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 Issues | Ethics | Religious Freedom


The Political Situation

Ever since the 1960s the Christian ethical consensus that informed British public policy and legislation has been breaking down. The old restrictions on pre-marital sex, pornography, abortion and homosexuality were first eroded and then removed. Harold Wilson's government decriminalized homosexuality and no subsequent government, Labour or Conservative have made any attempt to reverse that policy. The root of this lay in the weakness of the Christian Church. The Churches in Britain, both Anglican and Free, had lost confidence in the authority and infallibility of Scripture and were thus impotent to resist a tide of unchristian propaganda and practise. Some brave people stood against the tide but the clear will of the British public was that it wanted to turn its back on God's law and go its own way. The Churches with few exceptions had only a muddled and confused theology to offer in stead and thus the Devil made great headway. Public restraint of evil was reduced and John Calvin's 2nd use of the Law (the usus politicus ) was undermined.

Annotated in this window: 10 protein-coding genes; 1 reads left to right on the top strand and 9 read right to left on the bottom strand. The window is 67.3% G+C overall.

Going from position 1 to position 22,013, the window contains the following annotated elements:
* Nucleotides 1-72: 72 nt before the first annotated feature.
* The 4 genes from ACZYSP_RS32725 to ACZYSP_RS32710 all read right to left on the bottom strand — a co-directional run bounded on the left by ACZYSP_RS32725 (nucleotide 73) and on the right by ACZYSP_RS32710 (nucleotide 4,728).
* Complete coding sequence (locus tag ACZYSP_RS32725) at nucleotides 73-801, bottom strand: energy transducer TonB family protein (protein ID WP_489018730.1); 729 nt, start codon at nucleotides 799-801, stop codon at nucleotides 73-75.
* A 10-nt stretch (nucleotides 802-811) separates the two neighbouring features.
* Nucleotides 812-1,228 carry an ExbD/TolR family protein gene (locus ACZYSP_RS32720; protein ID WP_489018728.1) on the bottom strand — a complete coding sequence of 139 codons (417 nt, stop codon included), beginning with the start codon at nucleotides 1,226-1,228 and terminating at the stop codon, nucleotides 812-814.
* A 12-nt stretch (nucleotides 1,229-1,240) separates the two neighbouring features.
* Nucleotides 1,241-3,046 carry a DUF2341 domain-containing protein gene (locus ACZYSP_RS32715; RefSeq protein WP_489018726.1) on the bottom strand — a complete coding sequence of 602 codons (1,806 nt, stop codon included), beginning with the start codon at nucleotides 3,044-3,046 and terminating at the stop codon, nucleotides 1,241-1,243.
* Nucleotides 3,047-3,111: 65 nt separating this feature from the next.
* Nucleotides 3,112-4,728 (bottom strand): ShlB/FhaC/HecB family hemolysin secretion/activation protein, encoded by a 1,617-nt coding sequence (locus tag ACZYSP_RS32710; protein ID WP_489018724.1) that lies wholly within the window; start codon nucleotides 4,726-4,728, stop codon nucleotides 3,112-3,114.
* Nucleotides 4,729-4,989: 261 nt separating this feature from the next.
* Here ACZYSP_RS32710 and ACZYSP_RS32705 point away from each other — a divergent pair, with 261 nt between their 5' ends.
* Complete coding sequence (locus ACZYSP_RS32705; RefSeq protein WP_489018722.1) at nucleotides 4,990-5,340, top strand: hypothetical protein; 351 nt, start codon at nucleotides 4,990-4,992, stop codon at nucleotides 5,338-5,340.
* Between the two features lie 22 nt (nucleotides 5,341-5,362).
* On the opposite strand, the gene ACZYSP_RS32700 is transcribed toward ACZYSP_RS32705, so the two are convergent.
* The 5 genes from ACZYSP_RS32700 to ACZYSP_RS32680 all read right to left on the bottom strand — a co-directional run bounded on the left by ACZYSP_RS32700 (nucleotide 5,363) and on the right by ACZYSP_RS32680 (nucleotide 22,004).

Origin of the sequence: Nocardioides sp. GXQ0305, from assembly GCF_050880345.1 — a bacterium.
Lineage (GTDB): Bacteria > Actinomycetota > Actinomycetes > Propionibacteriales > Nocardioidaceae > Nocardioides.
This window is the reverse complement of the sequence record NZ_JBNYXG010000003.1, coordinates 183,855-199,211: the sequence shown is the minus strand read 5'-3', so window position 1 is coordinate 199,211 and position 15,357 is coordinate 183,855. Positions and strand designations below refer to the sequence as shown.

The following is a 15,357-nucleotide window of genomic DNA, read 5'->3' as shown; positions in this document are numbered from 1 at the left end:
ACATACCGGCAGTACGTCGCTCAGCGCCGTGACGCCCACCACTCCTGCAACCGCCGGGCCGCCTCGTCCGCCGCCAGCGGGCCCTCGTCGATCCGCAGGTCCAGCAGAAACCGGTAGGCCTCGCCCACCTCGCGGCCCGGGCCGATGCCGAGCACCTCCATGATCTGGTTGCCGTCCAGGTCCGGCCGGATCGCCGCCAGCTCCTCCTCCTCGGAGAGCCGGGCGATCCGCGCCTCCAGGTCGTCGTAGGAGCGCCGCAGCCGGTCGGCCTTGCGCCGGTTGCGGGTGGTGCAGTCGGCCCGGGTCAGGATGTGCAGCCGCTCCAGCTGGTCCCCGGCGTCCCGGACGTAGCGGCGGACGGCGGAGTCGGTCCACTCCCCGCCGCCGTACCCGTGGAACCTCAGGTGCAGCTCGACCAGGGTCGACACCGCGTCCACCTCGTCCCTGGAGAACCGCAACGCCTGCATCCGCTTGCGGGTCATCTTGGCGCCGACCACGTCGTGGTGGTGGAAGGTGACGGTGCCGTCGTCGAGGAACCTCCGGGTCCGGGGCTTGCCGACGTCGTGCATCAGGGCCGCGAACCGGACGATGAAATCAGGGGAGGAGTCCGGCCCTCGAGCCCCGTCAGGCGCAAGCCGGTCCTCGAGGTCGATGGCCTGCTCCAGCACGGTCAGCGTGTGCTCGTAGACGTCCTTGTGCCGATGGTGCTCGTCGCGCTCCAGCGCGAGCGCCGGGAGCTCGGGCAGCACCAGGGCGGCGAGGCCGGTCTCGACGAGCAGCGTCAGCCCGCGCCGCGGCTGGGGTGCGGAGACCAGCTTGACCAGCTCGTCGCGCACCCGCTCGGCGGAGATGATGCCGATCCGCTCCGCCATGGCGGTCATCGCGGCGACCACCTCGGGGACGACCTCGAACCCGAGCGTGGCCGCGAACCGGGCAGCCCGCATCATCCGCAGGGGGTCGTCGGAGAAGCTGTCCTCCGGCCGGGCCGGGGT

In the 1980s Mrs Thatcher's government marked something of a revolt against the ideas of the Seventies and Sixties and at least there was a period when the increasingly antinomian tenor of legislation was stalled. However the 80s and 90s were a period of greatly increased prosperity and without a counterbalancing growth in the Christian faith the population were increasingly subscribing to a creed of godless hedonism, which would tolerate any behaviour as long as it did not harm anyone.

In May 1997 Mr Blair was elected and since the Labour Party came to power they have pursued an aggressively modernising agenda that has been inimical both to the traditions of the British Constitution and to the Christian basis of much of our legislation. Human rights were to the fore of the ethical agenda, and homosexuality was seen as a key human rights issue. For the first time a British Cabinet Minister openly had a homosexual partner and the restrictions on advocating homosexuality in schools were removed by the abolition of Section 28. Attempts have been made to lower the age of consent for homosexual relations and the new Civil Partnership bill before Parliament will give homosexual couples many of the protections and privileges extended to married couples. The leaders of both major parties support this Bill, although it will be given a free vote.


The Situation in the Church of England

In the Church of England the situation has reached crisis point. In Canada the Bishop of New Westminster Diocese has performed blessings on same-sex couples and has taken strong measures against those who have rejected his Episcopal authority. In the United States the American Episcopal Church has consecrated as a Bishop a man who has abandoned his wife for his homosexual lover. In England the new Archbishop of Canterbury has put into print his support for homosexual relationships and plainly is a supporter of the gay lobby.